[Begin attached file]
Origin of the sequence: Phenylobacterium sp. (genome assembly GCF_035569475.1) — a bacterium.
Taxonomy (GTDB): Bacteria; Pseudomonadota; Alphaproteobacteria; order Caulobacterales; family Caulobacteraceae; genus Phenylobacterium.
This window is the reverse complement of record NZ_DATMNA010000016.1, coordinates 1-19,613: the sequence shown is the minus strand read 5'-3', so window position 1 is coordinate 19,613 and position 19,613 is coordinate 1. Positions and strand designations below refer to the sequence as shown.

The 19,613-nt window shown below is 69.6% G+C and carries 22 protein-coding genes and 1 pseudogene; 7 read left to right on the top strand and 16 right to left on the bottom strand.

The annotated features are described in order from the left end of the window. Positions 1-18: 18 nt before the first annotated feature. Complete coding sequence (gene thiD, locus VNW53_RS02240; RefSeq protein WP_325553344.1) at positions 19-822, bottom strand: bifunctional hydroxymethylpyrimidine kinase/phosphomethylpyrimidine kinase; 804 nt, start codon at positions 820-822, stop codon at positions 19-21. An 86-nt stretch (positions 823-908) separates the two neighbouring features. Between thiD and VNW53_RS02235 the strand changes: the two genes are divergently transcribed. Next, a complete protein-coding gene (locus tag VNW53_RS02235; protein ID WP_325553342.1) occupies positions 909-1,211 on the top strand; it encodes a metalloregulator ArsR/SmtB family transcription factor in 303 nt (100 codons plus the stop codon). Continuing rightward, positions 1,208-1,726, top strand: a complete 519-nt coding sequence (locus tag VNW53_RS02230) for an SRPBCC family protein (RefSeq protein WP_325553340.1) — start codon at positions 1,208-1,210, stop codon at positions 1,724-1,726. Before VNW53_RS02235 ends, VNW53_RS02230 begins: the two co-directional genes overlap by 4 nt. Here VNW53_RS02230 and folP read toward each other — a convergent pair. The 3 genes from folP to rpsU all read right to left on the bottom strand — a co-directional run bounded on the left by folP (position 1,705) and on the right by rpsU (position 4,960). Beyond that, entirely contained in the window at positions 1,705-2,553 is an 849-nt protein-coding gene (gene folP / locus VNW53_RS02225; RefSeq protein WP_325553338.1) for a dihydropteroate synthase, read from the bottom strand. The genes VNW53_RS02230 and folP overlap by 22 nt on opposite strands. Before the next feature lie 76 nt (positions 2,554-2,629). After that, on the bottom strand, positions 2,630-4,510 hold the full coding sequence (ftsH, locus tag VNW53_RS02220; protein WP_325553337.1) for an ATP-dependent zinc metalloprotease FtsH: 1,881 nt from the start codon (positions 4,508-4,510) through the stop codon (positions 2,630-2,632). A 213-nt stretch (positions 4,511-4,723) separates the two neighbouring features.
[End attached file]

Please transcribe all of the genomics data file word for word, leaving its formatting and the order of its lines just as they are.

Origin of the sequence: Phenylobacterium sp. (genome assembly GCF_035569475.1) — a bacterium.
Taxonomy (GTDB): Bacteria; Pseudomonadota; Alphaproteobacteria; order Caulobacterales; family Caulobacteraceae; genus Phenylobacterium.
This window is the reverse complement of record NZ_DATMNA010000016.1, coordinates 1-19,613: the sequence shown is the minus strand read 5'-3', so window position 1 is coordinate 19,613 and position 19,613 is coordinate 1. Positions and strand designations below refer to the sequence as shown.

The 19,613-nt window shown below is 69.6% G+C and carries 22 protein-coding genes and 1 pseudogene; 7 read left to right on the top strand and 16 right to left on the bottom strand.

The annotated features are described in order from the left end of the window. Positions 1-18: 18 nt before the first annotated feature. Complete coding sequence (gene thiD, locus VNW53_RS02240; RefSeq protein WP_325553344.1) at positions 19-822, bottom strand: bifunctional hydroxymethylpyrimidine kinase/phosphomethylpyrimidine kinase; 804 nt, start codon at positions 820-822, stop codon at positions 19-21. An 86-nt stretch (positions 823-908) separates the two neighbouring features. Between thiD and VNW53_RS02235 the strand changes: the two genes are divergently transcribed. Next, a complete protein-coding gene (locus tag VNW53_RS02235; protein ID WP_325553342.1) occupies positions 909-1,211 on the top strand; it encodes a metalloregulator ArsR/SmtB family transcription factor in 303 nt (100 codons plus the stop codon). Continuing rightward, positions 1,208-1,726, top strand: a complete 519-nt coding sequence (locus tag VNW53_RS02230) for an SRPBCC family protein (RefSeq protein WP_325553340.1) — start codon at positions 1,208-1,210, stop codon at positions 1,724-1,726. Before VNW53_RS02235 ends, VNW53_RS02230 begins: the two co-directional genes overlap by 4 nt. Here VNW53_RS02230 and folP read toward each other — a convergent pair. The 3 genes from folP to rpsU all read right to left on the bottom strand — a co-directional run bounded on the left by folP (position 1,705) and on the right by rpsU (position 4,960). Beyond that, entirely contained in the window at positions 1,705-2,553 is an 849-nt protein-coding gene (gene folP / locus VNW53_RS02225; RefSeq protein WP_325553338.1) for a dihydropteroate synthase, read from the bottom strand. The genes VNW53_RS02230 and folP overlap by 22 nt on opposite strands. Before the next feature lie 76 nt (positions 2,554-2,629). After that, on the bottom strand, positions 2,630-4,510 hold the full coding sequence (ftsH, locus tag VNW53_RS02220; protein WP_325553337.1) for an ATP-dependent zinc metalloprotease FtsH: 1,881 nt from the start codon (positions 4,508-4,510) through the stop codon (positions 2,630-2,632). A 213-nt stretch (positions 4,511-4,723) separates the two neighbouring features.